Excerpt from page 83 "... the "received wilderness idea, "and they are exactly what the Wildlands Project is about today: Ecosystem representation. Cores. Corridors. Carnivores. Aldo Leopold ..."



The Book of the Everglades
by Susan Cerulean (Paperback

Usually ships in 1 to 2 weeks

List Price:



Buy new:






Excerpt from page 167 "... respected philanthropic organization, chose Noss as a Pew Scholar in Conservation and Environment, and granted him ... Sunshine State [Florida] exemplifies how the Wildlands Project might work nationwide. Noss's map ... agencies or secured through conservation easements and management agreements. Where corridors cut across roads, the roads ..." 




Bring Back the Buffalo!: A Sustainable Future for America's Great Plains
by Ernest Callenbach (Paperback
Other Editions: Hardcover | Paperback | See all (3)

Usually ships in 24 hours

List Price:



Buy new:





Excerpt from page 125 "... protect land is to buy it." He [Ted Turner] has a strong conservation ethic and has been working with The Nature Conservancy; there is a conservation easement on the Flying D, protecting it from future development.) The ..."



Kindred Spirits: How the Remarkable Bond Between Humans and Animals Can Change the Way We Live
by Allen M. Schoen (Paperback )
Other Editions: Hardcover | Paperback | Audio Cassette (Abridged)

Usually ships in 24 hours

List Price:



Buy new:





Excerpt from page 199:


"... protect our greenspaces from the ever-increasing onslaught of development, numerous organizations are not only trying to purchase land and gain conservation easements but are connecting many of these greenspaces into vaster areas ... continuous, contiguous space. On a larger scale, the Tucson-based Wildlands Project is attempting to ensure the vitality of ecosystems by establishing a group of vast wildlife corridors -- large parcels of land ..."




The Ultimate Resource 2
by Julian Simon (Paperback

Other Editions: Hardcover | Paperback

Usually ships in 24 hours

List Price:



Buy new:




Excerpt from Index "..., 361 Connecticut Resources Recovery Authority, 281 consciousness raising, 564 conservation easements, 144 conservation measures, 283-96, coercive, 304-8, for energy, 199, 202, ..." 


Additional excerpts from some of the organizations listed about in the quotes:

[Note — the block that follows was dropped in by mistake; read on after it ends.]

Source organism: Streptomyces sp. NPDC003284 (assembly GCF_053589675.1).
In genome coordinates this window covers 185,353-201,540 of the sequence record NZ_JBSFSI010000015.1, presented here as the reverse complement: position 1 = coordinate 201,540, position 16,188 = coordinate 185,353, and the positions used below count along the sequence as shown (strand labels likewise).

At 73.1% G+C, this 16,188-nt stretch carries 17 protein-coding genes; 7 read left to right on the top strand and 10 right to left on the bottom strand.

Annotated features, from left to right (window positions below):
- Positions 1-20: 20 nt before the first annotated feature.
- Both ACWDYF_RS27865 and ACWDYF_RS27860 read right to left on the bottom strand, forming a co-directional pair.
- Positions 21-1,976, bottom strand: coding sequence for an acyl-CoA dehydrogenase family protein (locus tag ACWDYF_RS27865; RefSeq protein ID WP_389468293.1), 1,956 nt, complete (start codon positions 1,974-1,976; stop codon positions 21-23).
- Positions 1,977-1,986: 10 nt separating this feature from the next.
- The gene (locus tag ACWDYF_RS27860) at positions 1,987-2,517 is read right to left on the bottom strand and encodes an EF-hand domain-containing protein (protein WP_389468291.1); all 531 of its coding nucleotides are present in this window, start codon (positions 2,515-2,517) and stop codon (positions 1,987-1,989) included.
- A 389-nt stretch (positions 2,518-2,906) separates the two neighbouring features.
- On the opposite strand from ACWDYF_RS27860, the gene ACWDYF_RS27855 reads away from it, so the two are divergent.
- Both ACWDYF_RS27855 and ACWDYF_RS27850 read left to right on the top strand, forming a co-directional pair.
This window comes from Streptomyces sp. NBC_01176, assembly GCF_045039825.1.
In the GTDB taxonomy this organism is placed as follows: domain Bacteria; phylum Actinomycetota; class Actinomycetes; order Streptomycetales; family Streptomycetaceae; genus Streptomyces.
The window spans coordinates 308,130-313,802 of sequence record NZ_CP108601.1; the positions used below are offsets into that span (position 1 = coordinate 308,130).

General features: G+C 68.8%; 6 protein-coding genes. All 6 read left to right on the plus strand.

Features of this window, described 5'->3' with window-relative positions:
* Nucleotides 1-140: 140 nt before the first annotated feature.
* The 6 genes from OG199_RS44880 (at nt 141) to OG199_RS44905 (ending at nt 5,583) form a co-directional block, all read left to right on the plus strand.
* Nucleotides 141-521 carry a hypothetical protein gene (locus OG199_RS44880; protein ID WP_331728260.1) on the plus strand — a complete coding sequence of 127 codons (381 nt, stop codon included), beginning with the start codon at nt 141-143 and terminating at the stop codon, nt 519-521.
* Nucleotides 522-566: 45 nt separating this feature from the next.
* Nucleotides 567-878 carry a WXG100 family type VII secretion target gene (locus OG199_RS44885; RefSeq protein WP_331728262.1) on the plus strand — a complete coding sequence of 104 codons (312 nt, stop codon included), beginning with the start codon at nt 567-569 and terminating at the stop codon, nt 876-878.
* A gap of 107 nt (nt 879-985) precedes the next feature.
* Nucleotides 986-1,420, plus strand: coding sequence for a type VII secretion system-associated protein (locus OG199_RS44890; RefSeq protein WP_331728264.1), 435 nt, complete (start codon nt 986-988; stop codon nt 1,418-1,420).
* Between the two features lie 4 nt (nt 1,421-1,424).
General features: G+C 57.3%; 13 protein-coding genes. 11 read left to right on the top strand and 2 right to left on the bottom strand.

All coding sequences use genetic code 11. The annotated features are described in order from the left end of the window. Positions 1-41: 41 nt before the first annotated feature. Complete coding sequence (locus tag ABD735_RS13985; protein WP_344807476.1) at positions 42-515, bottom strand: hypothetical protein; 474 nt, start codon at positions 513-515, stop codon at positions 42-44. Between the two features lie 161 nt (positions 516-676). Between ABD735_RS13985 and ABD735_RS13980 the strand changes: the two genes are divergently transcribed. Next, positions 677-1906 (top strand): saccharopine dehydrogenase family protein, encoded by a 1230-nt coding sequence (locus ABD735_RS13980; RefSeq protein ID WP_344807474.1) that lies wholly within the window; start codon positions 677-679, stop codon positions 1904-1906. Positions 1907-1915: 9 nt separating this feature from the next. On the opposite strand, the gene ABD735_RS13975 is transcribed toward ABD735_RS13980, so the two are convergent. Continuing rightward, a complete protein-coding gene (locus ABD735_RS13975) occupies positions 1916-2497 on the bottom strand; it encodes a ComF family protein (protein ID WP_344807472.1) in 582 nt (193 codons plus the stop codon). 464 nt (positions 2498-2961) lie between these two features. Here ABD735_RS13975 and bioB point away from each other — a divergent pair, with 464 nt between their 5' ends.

American Wildlands (AWL): "Pure WCT [Western Cutthroat Trout] are extinct throughout most of their historic range, and existing populations are in imminent danger from land-use activities and hybridization with introduced rainbow and Yellowstone cutthroat trout. Even the strongest populations in Glacier National Park and the Flathead Basin of Montana are in serious decline. Reasons for the critical condition of the WCT include habitat destruction from logging, road building, grazing, mining, urban development, agriculture and dams, introduction of artificial hatchery strains, competition and hybridization from introduced non-native fish species, and over-fishing." Source: http://www.wildlands.org/water/wct/wct.html [Think about Gayle Norton's Four Cs* [see below] when you read the following, please] Cooperation With Others: A key component of the [American Wildlands] Lifescapes strategy is coordination and cooperation with other conservation groups, government agencies and scientists, private citizens, and local resident's groups. American Wildlands maintains contact, communication, and cooperative arrangements with a diverse group of other organizations and individuals. In the past year we have met with, collaborated, or worked on mutual problem-solving with: The Ecology Center, The Montana Gap Analysis Project, The Wyoming Gap Analysis Project, The Idaho Gap Analysis Project, The Wildlands Project, The Interior Columbia Basin Ecosystem Management Project, The Montana Department of Fish, Wildlife, and Parks; The Idaho Department of Game and Fish, The Wyoming Department of Fish and Game, The University of Montana, Montana State University, The Greater Yellowstone Coalition, The Alliance For The Wild Rockies, The Yukon-to-Yellowstone Initiative, The World Wildlife Fund, The Rocky Mountain Elk Foundation, The Interagency Grizzly Bear Study Committee, The Crown of the Continent Electronic Data Atlas, Parks Canada, The Canadian Wildlife Service, The Wilderness Society, The Idaho Conservation League, The Northern Rockies Conservation Coop, The Craighead Environmental Research Institute, The Craighead Wildlife-Wildlands Institute, The Predator Project, The Great Bear Foundation, Pacific Rivers. Source: http://www.wildlands.org/wildside/issue1/i01lifesoft.html